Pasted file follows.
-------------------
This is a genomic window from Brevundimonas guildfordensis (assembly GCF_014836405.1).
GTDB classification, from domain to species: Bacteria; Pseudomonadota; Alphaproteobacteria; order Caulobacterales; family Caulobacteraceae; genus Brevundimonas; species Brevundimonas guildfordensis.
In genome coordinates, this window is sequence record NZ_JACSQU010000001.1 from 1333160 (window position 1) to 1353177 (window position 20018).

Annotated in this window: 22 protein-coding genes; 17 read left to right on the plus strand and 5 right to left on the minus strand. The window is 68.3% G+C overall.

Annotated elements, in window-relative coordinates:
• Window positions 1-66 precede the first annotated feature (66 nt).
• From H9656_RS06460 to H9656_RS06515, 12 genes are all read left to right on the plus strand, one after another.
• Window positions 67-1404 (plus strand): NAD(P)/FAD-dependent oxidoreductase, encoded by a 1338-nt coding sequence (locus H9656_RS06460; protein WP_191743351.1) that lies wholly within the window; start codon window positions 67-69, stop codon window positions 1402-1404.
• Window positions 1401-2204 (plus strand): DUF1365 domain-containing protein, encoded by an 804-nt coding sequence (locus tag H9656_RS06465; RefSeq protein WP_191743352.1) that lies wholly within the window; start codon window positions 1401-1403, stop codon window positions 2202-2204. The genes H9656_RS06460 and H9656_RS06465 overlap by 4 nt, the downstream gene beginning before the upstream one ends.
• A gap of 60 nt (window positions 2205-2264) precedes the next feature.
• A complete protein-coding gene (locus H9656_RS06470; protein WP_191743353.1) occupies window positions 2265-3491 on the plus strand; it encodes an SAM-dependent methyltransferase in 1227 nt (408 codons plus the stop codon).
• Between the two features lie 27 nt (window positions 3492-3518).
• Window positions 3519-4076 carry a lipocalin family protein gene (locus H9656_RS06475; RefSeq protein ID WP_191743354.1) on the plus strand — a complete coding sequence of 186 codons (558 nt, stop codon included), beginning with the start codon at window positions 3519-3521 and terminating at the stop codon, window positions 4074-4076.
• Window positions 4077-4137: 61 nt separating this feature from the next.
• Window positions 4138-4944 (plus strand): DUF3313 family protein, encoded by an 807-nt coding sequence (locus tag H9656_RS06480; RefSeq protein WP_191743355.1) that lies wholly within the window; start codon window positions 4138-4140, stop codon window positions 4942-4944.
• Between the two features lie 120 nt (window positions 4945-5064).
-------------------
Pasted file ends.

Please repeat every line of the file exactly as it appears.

This is a genomic window from Brevundimonas guildfordensis (assembly GCF_014836405.1).
GTDB classification, from domain to species: Bacteria; Pseudomonadota; Alphaproteobacteria; order Caulobacterales; family Caulobacteraceae; genus Brevundimonas; species Brevundimonas guildfordensis.
In genome coordinates, this window is sequence record NZ_JACSQU010000001.1 from 1333160 (window position 1) to 1353177 (window position 20018).

Annotated in this window: 22 protein-coding genes; 17 read left to right on the plus strand and 5 right to left on the minus strand. The window is 68.3% G+C overall.

Annotated elements, in window-relative coordinates:
• Window positions 1-66 precede the first annotated feature (66 nt).
• From H9656_RS06460 to H9656_RS06515, 12 genes are all read left to right on the plus strand, one after another.
• Window positions 67-1404 (plus strand): NAD(P)/FAD-dependent oxidoreductase, encoded by a 1338-nt coding sequence (locus H9656_RS06460; protein WP_191743351.1) that lies wholly within the window; start codon window positions 67-69, stop codon window positions 1402-1404.
• Window positions 1401-2204 (plus strand): DUF1365 domain-containing protein, encoded by an 804-nt coding sequence (locus tag H9656_RS06465; RefSeq protein WP_191743352.1) that lies wholly within the window; start codon window positions 1401-1403, stop codon window positions 2202-2204. The genes H9656_RS06460 and H9656_RS06465 overlap by 4 nt, the downstream gene beginning before the upstream one ends.
• A gap of 60 nt (window positions 2205-2264) precedes the next feature.
• A complete protein-coding gene (locus H9656_RS06470; protein WP_191743353.1) occupies window positions 2265-3491 on the plus strand; it encodes an SAM-dependent methyltransferase in 1227 nt (408 codons plus the stop codon).
• Between the two features lie 27 nt (window positions 3492-3518).
• Window positions 3519-4076 carry a lipocalin family protein gene (locus H9656_RS06475; RefSeq protein ID WP_191743354.1) on the plus strand — a complete coding sequence of 186 codons (558 nt, stop codon included), beginning with the start codon at window positions 3519-3521 and terminating at the stop codon, window positions 4074-4076.
• Window positions 4077-4137: 61 nt separating this feature from the next.
• Window positions 4138-4944 (plus strand): DUF3313 family protein, encoded by an 807-nt coding sequence (locus tag H9656_RS06480; RefSeq protein WP_191743355.1) that lies wholly within the window; start codon window positions 4138-4140, stop codon window positions 4942-4944.
• Between the two features lie 120 nt (window positions 4945-5064).